“Peter has plenty to say in rehearsals, but always in a positive and instructive way,” said Mr. Kildegaard. “He never raises his voice. He understands that people come to rehearsals because they want to, and if he yells at them, they’re not going to want to come. For me personally, I feel like I’ve been getting free voice lessons for over 10 years.”

In many cases, chorus members can also learn from one another — especially from someone like Molly Conole, a chorus member and the featured sopranist in the Requiem. Ms. Conole came to the chorus touting a solid musical résumé, including performances in New York and at Disney World.

“We were rehearsing a part where there was a dialogue between Molly and the chorus,” Mr. Boak said, “and the first time she got up in front of everyone for her solo, she transfixed the rest of the chorus and they forgot to come in. Someone that good can be a little intimidating.”

If Mr. Boak is the captain whose vision and steady hand keeps the chorus on course, the chorus’ accompanist, Garrett Brown, is the chief mate. “Garrett is just amazing,” Mr. Kildegaard said. “He has the ability to quickly go to any part of the score, and he seems to be inexhaustible. I don’t know what we’d do without him.”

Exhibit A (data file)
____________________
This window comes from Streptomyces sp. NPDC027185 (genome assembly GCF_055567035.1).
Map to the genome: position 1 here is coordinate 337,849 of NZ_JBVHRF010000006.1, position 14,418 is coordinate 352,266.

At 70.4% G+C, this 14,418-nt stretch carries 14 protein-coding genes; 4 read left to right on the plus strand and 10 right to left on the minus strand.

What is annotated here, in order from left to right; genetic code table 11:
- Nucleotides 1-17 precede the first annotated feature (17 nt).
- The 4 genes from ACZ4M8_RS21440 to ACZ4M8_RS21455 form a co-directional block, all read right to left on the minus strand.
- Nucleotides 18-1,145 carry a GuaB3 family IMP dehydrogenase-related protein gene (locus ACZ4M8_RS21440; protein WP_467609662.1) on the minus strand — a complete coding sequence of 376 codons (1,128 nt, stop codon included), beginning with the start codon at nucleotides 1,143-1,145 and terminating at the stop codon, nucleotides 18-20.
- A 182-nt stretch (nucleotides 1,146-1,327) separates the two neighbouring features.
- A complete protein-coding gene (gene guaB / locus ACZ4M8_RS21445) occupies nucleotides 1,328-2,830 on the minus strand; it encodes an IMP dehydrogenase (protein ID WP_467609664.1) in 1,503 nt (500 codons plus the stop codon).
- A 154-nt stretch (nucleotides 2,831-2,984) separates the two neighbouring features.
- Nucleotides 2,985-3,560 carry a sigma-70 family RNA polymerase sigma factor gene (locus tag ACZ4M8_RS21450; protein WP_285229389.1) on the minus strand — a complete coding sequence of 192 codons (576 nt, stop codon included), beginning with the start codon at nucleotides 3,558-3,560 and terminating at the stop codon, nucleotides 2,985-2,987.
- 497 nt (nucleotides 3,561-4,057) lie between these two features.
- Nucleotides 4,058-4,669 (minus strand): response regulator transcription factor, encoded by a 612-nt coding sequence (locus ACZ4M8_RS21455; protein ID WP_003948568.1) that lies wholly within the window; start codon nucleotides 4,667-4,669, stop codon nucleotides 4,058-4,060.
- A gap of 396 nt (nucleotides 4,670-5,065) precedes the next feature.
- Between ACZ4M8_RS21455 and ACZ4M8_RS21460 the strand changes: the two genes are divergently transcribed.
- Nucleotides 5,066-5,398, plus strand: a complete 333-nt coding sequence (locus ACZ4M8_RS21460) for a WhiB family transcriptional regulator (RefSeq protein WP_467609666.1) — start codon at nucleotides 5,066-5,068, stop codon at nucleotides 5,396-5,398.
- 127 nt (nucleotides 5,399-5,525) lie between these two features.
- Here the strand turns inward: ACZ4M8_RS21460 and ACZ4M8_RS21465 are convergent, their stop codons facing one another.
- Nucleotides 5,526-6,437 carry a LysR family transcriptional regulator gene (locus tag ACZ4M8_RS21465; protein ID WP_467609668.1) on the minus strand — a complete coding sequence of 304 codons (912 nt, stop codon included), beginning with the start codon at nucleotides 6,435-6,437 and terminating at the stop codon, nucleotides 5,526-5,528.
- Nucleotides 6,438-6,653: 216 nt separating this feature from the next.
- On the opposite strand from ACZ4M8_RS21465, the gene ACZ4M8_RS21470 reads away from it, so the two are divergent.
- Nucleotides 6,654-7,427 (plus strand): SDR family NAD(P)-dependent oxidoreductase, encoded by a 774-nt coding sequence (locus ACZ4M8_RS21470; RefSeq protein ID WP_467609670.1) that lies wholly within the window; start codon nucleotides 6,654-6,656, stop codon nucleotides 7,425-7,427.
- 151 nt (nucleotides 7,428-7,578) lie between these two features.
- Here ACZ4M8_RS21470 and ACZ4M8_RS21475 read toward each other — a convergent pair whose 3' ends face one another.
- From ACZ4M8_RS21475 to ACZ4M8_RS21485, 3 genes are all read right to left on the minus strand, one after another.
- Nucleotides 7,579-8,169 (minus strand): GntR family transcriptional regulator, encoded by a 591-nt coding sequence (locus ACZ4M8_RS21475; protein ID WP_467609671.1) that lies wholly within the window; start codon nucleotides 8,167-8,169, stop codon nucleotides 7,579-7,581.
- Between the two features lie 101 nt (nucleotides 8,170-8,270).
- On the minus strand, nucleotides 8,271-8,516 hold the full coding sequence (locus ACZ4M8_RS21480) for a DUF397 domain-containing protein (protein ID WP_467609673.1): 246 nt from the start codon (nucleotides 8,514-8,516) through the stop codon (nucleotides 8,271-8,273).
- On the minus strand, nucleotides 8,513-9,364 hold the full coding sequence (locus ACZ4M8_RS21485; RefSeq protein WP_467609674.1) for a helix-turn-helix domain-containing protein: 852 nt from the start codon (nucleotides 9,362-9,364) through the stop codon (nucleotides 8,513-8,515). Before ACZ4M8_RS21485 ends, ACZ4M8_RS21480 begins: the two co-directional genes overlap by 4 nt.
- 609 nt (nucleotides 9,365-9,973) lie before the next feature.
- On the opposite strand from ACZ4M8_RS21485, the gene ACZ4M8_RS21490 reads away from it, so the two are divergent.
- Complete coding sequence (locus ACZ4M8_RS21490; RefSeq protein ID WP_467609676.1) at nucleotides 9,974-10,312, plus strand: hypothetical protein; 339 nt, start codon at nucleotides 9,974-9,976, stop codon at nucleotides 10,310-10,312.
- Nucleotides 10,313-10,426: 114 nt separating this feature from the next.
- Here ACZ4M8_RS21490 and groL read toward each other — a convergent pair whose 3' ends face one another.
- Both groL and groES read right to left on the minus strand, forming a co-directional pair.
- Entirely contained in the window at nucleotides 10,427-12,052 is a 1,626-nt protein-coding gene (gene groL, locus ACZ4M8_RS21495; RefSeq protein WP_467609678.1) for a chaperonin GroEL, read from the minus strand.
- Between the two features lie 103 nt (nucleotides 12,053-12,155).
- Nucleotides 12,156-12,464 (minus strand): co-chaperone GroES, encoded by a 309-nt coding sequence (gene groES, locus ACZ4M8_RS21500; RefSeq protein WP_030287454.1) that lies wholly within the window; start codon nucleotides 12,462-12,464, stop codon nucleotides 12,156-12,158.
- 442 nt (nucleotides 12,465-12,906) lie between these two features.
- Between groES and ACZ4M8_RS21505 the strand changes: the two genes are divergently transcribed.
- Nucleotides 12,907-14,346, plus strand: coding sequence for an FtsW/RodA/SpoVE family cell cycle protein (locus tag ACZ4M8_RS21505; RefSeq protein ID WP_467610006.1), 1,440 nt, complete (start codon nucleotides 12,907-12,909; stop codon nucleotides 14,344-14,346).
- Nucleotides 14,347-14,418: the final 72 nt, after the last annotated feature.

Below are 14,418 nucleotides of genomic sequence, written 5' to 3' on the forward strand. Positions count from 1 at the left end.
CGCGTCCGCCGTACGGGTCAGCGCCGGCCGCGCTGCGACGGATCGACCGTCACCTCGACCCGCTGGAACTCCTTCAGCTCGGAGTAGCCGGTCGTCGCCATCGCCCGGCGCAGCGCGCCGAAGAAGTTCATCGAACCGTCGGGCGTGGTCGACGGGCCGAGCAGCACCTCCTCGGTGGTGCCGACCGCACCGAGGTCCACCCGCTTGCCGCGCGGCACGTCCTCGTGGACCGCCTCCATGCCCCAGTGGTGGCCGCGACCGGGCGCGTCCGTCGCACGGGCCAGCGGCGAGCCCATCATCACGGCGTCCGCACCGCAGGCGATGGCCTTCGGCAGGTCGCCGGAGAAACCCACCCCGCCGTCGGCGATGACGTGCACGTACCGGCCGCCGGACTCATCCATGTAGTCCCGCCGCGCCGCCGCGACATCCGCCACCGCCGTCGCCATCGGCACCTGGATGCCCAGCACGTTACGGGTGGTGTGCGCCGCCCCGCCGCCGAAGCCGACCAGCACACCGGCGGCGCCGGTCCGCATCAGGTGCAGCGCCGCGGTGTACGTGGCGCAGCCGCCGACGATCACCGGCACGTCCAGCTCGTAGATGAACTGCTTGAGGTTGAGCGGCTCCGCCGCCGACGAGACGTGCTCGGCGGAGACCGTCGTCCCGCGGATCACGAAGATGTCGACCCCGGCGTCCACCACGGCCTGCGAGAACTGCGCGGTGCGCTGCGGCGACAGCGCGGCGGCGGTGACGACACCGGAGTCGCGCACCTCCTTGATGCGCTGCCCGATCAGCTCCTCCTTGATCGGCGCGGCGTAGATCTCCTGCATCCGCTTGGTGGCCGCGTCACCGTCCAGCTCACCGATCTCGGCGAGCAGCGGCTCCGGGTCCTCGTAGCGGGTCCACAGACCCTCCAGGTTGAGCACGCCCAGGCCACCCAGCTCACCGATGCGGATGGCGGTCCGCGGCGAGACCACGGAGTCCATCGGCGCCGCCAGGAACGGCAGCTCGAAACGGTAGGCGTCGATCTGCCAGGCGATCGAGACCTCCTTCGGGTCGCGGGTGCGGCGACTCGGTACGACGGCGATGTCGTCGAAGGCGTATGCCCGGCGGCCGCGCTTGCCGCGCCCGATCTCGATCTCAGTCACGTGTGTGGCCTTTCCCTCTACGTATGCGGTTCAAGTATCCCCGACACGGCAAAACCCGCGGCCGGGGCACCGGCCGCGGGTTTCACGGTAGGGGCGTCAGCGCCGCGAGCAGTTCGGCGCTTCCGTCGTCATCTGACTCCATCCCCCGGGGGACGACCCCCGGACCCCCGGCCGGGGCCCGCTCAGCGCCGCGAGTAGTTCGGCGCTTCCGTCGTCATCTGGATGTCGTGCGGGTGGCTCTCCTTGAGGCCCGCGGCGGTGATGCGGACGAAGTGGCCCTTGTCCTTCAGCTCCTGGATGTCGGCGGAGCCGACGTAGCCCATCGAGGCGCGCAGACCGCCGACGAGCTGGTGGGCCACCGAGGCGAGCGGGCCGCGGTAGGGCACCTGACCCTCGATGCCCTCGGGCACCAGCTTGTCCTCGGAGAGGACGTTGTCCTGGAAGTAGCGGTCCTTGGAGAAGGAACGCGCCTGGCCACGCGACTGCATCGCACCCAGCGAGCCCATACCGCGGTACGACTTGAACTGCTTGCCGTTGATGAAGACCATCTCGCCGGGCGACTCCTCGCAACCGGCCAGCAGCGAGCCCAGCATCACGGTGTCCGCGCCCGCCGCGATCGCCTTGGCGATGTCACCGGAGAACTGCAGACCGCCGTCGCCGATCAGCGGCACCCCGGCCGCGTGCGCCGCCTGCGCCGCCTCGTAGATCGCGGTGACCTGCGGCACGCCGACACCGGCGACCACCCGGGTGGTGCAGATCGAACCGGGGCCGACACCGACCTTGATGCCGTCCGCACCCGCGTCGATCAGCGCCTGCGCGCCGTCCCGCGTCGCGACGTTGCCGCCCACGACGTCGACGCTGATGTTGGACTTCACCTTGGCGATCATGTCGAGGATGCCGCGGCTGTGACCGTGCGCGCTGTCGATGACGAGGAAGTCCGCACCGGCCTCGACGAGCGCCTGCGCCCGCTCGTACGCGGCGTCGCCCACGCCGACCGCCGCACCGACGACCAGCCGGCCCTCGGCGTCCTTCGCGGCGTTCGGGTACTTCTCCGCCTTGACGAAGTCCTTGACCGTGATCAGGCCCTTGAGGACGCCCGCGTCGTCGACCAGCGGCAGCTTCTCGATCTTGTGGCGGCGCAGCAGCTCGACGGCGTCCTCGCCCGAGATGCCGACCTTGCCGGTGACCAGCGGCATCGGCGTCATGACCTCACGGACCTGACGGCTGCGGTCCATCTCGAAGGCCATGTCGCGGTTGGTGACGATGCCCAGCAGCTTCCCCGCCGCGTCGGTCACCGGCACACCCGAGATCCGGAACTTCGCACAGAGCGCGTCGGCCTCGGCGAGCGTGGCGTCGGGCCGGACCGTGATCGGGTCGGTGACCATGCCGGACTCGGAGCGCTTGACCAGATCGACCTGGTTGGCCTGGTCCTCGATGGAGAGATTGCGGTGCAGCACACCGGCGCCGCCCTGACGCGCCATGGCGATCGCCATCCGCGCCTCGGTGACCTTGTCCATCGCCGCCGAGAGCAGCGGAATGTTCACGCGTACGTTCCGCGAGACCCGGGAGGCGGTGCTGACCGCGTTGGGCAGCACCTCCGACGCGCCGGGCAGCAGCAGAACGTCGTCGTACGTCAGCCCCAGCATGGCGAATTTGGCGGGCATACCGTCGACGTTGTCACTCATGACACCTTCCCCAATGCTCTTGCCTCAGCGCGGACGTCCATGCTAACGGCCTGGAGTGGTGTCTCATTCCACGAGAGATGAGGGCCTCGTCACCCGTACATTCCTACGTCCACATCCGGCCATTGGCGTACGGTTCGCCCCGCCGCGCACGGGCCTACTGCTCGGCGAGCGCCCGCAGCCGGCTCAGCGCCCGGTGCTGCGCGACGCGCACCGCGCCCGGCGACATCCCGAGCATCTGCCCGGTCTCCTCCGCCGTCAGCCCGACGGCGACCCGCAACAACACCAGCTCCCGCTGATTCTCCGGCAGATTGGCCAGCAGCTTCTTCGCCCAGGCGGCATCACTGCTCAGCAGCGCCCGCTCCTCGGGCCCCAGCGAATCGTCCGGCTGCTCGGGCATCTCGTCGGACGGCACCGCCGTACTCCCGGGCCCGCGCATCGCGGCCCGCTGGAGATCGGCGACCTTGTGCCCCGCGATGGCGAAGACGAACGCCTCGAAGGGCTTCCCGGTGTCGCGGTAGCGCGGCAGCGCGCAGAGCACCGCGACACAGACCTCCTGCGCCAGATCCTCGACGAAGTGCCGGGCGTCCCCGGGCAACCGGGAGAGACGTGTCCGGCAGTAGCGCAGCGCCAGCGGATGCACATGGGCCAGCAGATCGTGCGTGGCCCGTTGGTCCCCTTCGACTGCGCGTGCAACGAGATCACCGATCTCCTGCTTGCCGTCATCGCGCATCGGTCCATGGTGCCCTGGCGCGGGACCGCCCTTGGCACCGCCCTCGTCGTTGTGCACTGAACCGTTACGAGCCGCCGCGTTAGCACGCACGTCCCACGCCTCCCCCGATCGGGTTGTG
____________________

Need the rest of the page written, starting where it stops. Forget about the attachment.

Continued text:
“The only problem,” Mr. Kildegaard added with a smile, “is that Garrett has perfect pitch. If the sopranos are off a demi-quaver, it’s like nails on a blackboard for him. And I can assure you, there are times in rehearsals when we’re off by more than a demi-quaver.”

On Friday, the day before the first performance, the 31 members of the orchestra, most of whom are coming from Boston and New York, and the baritone soloist, Michael Prichard, will arrive on the Island, and the chorus will have its first full rehearsal. There may even be that starstruck moment, like when Ms. Conole first soloed and the group froze. After all, there’s nothing that prepares one for singing with a 31-piece orchestra when you’re used to singing with a piano, but that moment will be short-lived. The Island Community Chorus may be amateurs, but after 20 years, they’re old pros.

The Island Community Chorus will perform Brahms’ “German Requiem” at the Martha’s Vineyard High School Performing Arts Center at 7:30 pm on Saturday, April 2, and at 3 pm on Sunday, April 3. There will be an introductory talk by musicologist Laura Stanfield Prichard 20 minutes before each performance. The concerts are free and open to the public.